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In spite of policy change, Minneapolis body camera program falls short

In spite of policy change, Minneapolis body camera program falls short

The fatal shooting of Minneapolis resident Justine Damond, a white Australian native, by police officer Mohamed Noor in July reignited a local debate about the use of body-mounted cameras. Noor and fellow officer Matthew Harrity didn’t have their body cameras on when Damand was killed, a revelation that spurred interim Police Chief Medaria Arradondo to immediately require city police officers activate their cameras during all civilian interactions. Before Damand’s death, officers were required to use these cameras during traffic stops and when the potential for criminal activity was present, but not necessarily for all encounters with civilians, City Pagesreports.

Yet two months after the new policy went into effect, an audit reveals that many Minneapolis officers still struggle with proper use of the technology. While the amount of footage recorded by officers has more than doubled since Damond’s death, officers frequently did not check to see if the cameras were working properly, or turned them off prematurely. Many officers also failed to correctly categorize video, making it more difficult to locate for review and in some cases, causing footage to be inappropriately deleted. As a result, the audit found that 7 percent of use of force video and 29 percent of general video was either missing or lost.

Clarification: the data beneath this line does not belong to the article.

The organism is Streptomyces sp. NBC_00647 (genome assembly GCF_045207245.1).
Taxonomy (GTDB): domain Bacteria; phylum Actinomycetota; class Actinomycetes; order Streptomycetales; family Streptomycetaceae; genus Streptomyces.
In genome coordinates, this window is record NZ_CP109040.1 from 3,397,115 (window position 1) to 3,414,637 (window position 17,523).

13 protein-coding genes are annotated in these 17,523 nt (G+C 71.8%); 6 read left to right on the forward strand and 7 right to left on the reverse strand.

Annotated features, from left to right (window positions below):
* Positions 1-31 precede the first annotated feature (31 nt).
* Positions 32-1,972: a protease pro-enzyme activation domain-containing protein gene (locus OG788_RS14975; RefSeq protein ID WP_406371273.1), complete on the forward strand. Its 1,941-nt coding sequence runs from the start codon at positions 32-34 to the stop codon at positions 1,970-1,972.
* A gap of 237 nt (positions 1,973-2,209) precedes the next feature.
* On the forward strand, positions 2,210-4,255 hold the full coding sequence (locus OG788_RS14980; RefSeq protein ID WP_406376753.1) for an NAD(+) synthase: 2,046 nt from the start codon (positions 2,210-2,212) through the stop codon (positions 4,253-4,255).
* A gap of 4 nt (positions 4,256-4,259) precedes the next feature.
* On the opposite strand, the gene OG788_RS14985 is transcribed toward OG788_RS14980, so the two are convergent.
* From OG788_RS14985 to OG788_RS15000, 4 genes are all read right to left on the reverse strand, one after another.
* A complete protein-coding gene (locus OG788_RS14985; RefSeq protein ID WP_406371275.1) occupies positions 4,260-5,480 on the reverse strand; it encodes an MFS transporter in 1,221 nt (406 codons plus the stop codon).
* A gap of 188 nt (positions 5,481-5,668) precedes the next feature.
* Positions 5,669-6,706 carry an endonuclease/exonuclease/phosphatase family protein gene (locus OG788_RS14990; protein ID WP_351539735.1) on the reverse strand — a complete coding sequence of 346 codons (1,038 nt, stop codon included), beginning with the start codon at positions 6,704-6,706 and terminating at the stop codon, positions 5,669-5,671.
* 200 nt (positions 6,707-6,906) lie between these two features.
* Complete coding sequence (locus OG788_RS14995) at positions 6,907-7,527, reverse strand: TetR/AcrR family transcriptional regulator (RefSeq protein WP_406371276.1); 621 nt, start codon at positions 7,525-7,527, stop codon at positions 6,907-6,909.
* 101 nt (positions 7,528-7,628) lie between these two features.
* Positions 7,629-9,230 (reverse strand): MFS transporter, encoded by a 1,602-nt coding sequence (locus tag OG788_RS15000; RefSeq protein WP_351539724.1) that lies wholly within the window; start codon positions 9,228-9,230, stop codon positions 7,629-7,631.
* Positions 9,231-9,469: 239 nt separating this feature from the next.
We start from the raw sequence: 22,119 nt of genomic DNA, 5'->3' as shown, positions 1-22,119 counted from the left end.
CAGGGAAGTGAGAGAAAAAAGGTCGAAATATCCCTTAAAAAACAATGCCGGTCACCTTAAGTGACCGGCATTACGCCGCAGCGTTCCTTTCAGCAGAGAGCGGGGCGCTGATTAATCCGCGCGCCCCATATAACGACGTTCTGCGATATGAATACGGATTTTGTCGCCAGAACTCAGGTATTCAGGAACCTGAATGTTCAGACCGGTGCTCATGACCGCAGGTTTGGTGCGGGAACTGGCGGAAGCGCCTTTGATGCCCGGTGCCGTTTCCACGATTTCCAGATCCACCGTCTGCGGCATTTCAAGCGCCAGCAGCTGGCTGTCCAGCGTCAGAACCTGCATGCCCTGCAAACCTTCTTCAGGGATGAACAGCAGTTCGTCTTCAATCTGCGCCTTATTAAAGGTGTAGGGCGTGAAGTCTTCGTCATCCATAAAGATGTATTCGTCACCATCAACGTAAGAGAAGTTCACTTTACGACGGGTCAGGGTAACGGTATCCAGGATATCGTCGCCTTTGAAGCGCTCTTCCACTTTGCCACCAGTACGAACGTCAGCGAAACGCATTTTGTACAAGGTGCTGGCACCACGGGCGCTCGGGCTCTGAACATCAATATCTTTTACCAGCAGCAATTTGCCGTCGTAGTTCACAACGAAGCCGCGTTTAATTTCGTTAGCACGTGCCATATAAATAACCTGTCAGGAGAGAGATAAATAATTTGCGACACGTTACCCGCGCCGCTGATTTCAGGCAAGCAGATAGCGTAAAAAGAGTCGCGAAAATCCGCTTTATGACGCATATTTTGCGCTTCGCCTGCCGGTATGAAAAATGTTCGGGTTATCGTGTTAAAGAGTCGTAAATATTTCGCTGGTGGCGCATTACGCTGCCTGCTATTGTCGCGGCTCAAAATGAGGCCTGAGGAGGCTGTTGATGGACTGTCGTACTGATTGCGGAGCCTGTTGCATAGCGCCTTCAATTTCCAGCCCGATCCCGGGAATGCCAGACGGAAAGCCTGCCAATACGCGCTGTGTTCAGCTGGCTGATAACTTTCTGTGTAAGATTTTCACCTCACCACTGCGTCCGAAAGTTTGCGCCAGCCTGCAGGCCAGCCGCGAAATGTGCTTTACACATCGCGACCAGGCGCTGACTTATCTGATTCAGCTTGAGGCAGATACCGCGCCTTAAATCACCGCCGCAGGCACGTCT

The audit’s most damning conclusion concerned the lack of oversight of the program. It found that supervisors are not reviewing footage to ensure officers are using the cameras correctly. “There’s some people who never have it on,” said City Councilmember Linea Palmisano at a news conference last week. “This is a very expensive program, and there isn’t oversight of this, and there isn’t governance.”

Chief Arradondo conceded that “there’s still a lot of work to be done, and we’re still learning.”